- Daughter of Heaven: The True Story of The Only Woman to Become Emperor of China
- Oneworld Publications, 350 pp.
BLOOD, LUST, AND LONG LISTS OF FACTS
Let us imagine that the Emperor Wu Chao, female ruler of China during the 7th century (according to the Gregorian calendar) and Queen Elizabeth I, ruler of England during the 16th, meet in the afterlife.
After exchanging gossip about Cleopatra’s latest exploits, talk turns to their unlikely ascents to power. While Elizabeth is sure that the execution of her ambitious mother Anne Boleyn, the death of her Protestant brother, and the machinations of her Catholic sister top any stories that Wu Chao can tell, she, as they say, ain’t heard nothing yet.
The incredible adventure of Wu Chao is the premise of Nigel Cawthorne’s book, Daughter of Heaven: The True Story of the Only Woman to Become Emperor of China. And while it is admirably, if sometimes alarmingly (two chapters on the sexual practices of the court) thorough, it might leave the posthumous Wu Chao dissatisfied – at least once she has had time to compare it with Elizabeth’s biographies.
Born into a successful if not exactly aristocratic family, as a young teenager Wu Chao became a concubine, one of many low in the pecking order, in the Emperor T’ai-tsung’s court. On the emperor’s death shortly thereafter, tradition has it that all of his concubines were banished to a Buddhist convent.
Clever, ambitious, and still young, Wu Chao wasn’t overly fond of tradition – the nun one or any others that stood in her way. In a shocking and vaguely incestuous move, she seduced T’ai-tsung’s son, the Emperor Kao-tsung, and from there used a combination of feminine wile and strong arming to claim the throne of one of the most powerful empires the world has ever seen.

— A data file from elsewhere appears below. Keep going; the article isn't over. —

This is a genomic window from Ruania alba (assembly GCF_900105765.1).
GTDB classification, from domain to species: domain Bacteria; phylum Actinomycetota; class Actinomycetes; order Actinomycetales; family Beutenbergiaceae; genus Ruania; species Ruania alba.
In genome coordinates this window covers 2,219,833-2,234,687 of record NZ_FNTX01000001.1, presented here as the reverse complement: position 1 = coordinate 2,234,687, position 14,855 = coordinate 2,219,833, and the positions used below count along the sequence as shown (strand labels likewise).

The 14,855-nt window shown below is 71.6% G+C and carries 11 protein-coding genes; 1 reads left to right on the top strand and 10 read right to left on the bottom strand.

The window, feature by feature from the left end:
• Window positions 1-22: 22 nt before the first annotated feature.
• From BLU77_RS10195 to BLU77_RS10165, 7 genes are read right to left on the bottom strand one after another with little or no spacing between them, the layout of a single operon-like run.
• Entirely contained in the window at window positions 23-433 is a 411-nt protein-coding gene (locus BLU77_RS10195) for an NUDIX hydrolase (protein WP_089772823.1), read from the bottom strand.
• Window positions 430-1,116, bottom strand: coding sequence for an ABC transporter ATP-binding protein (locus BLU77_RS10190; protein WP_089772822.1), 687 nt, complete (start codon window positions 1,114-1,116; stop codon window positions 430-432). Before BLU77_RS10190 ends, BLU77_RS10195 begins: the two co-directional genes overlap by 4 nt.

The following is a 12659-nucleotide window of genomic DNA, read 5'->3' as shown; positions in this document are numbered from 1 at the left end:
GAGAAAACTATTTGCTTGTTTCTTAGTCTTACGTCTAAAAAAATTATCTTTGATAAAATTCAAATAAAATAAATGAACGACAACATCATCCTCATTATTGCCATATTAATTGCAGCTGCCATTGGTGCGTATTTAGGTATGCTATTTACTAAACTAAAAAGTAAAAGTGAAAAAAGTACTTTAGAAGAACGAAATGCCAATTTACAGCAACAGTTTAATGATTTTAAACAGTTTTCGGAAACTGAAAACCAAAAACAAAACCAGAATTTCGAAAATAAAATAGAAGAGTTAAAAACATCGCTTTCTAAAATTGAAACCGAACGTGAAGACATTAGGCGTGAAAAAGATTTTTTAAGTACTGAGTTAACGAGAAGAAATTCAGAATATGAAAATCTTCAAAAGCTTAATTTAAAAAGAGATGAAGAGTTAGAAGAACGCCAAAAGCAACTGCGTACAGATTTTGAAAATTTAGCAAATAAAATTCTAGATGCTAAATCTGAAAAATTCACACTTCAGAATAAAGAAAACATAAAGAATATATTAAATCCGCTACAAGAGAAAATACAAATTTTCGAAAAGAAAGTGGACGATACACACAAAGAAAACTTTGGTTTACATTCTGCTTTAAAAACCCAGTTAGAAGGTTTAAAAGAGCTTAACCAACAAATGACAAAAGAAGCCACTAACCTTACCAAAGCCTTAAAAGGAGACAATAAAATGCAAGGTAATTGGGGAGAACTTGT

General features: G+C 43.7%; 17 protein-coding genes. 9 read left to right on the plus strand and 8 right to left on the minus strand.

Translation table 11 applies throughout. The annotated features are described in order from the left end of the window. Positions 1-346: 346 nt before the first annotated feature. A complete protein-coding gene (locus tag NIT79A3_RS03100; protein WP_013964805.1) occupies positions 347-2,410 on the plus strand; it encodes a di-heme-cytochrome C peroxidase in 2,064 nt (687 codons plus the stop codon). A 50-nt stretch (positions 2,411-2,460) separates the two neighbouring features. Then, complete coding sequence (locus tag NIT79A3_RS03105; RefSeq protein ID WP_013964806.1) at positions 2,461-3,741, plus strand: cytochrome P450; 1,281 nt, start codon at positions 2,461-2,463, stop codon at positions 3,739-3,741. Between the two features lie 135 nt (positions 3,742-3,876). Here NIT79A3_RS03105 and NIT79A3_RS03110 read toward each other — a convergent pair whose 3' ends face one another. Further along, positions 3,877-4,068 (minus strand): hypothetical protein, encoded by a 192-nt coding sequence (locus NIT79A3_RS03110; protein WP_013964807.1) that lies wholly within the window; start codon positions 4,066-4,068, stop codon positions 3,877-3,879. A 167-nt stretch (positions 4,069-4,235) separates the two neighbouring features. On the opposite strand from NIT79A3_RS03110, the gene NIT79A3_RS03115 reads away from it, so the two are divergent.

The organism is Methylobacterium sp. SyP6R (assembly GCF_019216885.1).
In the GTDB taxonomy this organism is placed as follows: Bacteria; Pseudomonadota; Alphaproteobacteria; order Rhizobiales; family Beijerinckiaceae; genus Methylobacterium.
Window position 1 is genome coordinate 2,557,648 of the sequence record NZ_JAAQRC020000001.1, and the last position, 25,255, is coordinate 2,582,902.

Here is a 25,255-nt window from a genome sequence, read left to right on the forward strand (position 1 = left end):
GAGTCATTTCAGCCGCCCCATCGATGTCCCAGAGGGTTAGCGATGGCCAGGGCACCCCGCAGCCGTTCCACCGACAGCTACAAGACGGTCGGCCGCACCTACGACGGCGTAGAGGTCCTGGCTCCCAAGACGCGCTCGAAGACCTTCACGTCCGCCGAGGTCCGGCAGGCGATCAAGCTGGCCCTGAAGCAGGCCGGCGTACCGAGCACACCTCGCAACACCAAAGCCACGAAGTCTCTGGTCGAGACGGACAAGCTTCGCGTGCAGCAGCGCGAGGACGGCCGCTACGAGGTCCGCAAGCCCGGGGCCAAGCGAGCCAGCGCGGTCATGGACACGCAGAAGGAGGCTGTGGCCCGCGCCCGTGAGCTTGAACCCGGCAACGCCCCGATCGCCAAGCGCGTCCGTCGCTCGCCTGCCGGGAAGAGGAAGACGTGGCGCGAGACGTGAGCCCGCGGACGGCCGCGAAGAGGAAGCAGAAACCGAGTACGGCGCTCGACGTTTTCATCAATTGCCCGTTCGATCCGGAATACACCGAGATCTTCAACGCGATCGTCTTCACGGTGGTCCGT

Feminine wile, in Wu Chao’s case, included sex and murder. One can imagine the Virgin Queen, no stranger to violence, paling just a little on hearing how far Wu Chao was willing to go.
Like Catherine of Aragon, the woman in Wu Chao’s way, the Empress Wang, was childless but well connected. Unlike Anne Boleyn, however, Wu Chao was able to provide healthy male heirs.
Having born two boys (one of whom may have actually been her nephew, passed off as her own as a kind of princely back-up), Wu Chao gave birth to a baby girl. After the Empress came to pay respects to the newborn, the baby was found smothered in her bed.
Though it was never proved, suspicion naturally fell on the visitor, for what kind of monster mother would kill her own child? By discrediting the Empress, and the Emperor’s former favorite Hsiao, Wu Chao cleared the way to becoming the Consort. Once there, she had her rivals beaten, their hands and feet cut off, and their live bodies tossed into wine vats.
This is the stuff of legend, made all the more appalling by its closeness to truth, and a biographer might be tempted to go for broad brushstrokes and leave context behind. To his credit, Cawthorne tries to avoid this, describing in great detail the backdrop of imperial life against which these dramas are played.
We learn, for example, that while Elizabeth’s ancestors were licking flesh off the bones of cattle, Wu Chao was enjoying chilled melons from underground refrigeration, riding down the streets of a capital city lined with banks, temples, and markets selling exotic goods from the Silk Road, or lounging with her lover in gardens full of exotic botanical wonders brought from distant shores.
This kind of detail fascinates and gives us a sense of the riches at stake for Wu Chao, who began to rule from behind the scenes after her husband suffered a series of strokes. But a non-fiction book, like any book, requires a sense of sweep and purpose, and Cawthorne’s blunt delivery slows things right down: